When you recognize the need for a reusable software asset it is key to map out a realization strategy. If you approach asset realization big bang you could:
- end up creating a software asset that is irrelevant to your project’s immediate needs
- add significant schedule risk due due to increased design, development, and testing time
Either way, you will spend a ton of precious $ drowning your savings.
Instead mitigate these risks by evolving the reusable asset over multiple iterations. Take the example of a reusable assets that sends notifications to your users. Let us name the asset Business Notifier. Instead of trying to build the 100 bells and whistles that this asset could have we come up with a simple plan to evolve it over several iterations.
Iteration #1 – notification via email for predefined business events
Iteration #2 – allow user to choose notifications out of the business events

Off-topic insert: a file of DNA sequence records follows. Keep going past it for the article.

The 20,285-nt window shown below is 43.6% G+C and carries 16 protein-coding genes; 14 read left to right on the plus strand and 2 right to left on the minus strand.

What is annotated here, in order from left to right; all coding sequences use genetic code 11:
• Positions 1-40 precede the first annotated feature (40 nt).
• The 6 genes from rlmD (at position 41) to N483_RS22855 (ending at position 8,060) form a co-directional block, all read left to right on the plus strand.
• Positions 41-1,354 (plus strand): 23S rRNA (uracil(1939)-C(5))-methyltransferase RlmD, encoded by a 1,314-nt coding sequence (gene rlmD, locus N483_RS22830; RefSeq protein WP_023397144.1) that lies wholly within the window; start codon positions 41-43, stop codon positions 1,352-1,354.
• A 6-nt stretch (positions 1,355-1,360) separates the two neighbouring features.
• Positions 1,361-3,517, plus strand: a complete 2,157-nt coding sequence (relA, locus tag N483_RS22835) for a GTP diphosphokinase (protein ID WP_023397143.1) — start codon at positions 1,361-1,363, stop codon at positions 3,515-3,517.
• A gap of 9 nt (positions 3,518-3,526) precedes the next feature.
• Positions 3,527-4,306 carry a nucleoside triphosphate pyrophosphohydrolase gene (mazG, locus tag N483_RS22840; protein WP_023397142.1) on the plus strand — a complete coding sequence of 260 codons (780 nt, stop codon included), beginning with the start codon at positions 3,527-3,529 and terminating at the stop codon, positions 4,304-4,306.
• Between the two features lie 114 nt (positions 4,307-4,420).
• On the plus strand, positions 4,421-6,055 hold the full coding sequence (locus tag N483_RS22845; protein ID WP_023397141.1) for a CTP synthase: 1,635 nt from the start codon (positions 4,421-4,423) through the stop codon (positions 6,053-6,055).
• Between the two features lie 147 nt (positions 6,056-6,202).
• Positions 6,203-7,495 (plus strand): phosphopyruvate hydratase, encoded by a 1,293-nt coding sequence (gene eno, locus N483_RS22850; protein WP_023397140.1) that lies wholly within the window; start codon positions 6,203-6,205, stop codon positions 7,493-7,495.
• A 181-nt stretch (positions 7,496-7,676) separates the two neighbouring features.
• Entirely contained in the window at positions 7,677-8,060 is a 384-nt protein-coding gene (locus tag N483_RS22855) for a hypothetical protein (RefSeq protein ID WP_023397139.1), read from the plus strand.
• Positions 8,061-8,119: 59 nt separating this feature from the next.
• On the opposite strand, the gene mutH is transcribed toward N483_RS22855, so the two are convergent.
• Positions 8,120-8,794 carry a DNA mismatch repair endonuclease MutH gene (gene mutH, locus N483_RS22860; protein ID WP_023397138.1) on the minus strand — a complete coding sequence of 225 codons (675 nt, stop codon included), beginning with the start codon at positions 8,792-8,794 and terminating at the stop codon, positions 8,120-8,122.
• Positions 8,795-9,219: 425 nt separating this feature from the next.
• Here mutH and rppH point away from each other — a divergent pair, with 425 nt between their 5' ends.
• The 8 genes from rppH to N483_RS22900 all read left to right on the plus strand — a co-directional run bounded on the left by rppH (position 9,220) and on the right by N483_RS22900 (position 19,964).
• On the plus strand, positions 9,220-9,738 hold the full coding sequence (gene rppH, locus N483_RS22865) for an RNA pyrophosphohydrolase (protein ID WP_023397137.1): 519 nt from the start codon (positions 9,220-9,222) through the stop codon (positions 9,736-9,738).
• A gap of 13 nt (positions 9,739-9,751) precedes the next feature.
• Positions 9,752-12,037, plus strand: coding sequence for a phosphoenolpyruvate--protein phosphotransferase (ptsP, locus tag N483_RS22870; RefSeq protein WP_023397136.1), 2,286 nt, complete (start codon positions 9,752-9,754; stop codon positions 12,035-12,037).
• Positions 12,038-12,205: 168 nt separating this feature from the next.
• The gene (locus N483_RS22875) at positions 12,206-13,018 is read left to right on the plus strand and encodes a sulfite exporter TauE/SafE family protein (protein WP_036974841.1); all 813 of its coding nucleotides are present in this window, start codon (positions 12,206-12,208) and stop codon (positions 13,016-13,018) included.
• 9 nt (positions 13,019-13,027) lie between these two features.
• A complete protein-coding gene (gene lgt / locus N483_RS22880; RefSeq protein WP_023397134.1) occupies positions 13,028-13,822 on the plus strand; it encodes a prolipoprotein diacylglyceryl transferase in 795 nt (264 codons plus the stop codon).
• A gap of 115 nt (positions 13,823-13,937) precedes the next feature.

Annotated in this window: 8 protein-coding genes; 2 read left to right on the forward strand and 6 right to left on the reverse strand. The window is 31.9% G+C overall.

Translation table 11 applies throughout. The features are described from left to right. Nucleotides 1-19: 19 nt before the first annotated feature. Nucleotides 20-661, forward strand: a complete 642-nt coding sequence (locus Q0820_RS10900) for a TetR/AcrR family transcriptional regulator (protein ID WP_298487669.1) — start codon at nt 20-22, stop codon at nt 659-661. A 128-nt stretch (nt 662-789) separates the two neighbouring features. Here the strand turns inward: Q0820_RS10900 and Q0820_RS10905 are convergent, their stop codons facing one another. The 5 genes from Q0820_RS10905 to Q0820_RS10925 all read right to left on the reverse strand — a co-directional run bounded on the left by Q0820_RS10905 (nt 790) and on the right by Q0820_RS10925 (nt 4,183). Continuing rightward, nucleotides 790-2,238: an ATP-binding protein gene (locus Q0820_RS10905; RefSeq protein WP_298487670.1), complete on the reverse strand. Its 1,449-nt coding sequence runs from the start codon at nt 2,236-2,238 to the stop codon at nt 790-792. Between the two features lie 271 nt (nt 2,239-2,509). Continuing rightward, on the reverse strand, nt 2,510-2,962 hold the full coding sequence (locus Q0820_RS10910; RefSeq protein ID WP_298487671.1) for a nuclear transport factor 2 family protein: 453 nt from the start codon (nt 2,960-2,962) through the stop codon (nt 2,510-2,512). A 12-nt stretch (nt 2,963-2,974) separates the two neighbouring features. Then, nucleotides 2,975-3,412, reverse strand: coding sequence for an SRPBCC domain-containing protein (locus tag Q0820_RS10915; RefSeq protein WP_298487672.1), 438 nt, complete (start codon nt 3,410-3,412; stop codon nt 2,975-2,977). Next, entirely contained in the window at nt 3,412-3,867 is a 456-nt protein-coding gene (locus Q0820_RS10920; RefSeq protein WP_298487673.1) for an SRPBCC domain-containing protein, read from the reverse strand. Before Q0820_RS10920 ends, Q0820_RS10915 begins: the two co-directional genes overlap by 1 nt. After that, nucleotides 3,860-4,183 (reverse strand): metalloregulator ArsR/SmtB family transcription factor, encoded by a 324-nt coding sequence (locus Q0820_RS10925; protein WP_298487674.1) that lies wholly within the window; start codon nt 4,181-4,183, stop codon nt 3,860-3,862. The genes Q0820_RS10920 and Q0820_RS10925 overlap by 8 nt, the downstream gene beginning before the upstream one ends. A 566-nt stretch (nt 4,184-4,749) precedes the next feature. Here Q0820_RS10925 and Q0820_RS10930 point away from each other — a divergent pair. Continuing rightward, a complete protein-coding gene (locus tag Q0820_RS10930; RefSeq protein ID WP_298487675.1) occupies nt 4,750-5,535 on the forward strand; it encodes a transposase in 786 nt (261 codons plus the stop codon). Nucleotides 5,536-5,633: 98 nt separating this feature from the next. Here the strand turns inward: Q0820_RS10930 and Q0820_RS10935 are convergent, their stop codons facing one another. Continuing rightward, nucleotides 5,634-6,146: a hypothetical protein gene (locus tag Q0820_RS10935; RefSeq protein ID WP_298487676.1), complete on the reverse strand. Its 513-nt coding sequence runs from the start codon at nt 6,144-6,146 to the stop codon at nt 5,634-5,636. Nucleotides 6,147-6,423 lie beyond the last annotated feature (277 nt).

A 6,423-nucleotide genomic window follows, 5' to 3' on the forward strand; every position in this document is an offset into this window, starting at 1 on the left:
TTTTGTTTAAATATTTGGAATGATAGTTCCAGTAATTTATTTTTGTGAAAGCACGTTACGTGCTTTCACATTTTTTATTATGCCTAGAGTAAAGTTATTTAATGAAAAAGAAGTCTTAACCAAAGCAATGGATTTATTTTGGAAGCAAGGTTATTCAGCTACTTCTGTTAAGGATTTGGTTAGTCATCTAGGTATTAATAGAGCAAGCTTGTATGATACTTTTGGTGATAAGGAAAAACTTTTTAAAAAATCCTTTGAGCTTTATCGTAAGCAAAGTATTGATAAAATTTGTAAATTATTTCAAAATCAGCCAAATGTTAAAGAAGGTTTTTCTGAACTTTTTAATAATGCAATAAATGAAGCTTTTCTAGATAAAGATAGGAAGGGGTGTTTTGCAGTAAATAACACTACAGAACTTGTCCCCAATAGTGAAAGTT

Iteration #3 – let users define custom business rules to generate business events
Iteration #4 – send notifications on a web console or instant messaging applications
Iteration #5 – allow users to include their friends when receiving notifications.
Iteration #6 – integrate notifications with workflow for review by a support person
Obviously this is just an example and the features you put in an iteration are based on business requirements, priority, ease of implementation, and project deadlines. You could for example reduce investment in an asset if it is no longer a priority or vice-versa.
The takeaway is no matter what you want to build as a reusable asset plan its evolution over multiple iterations. You will reduce risks, stay flexible to your business requirements and needs, and build only assets that you want to invest in.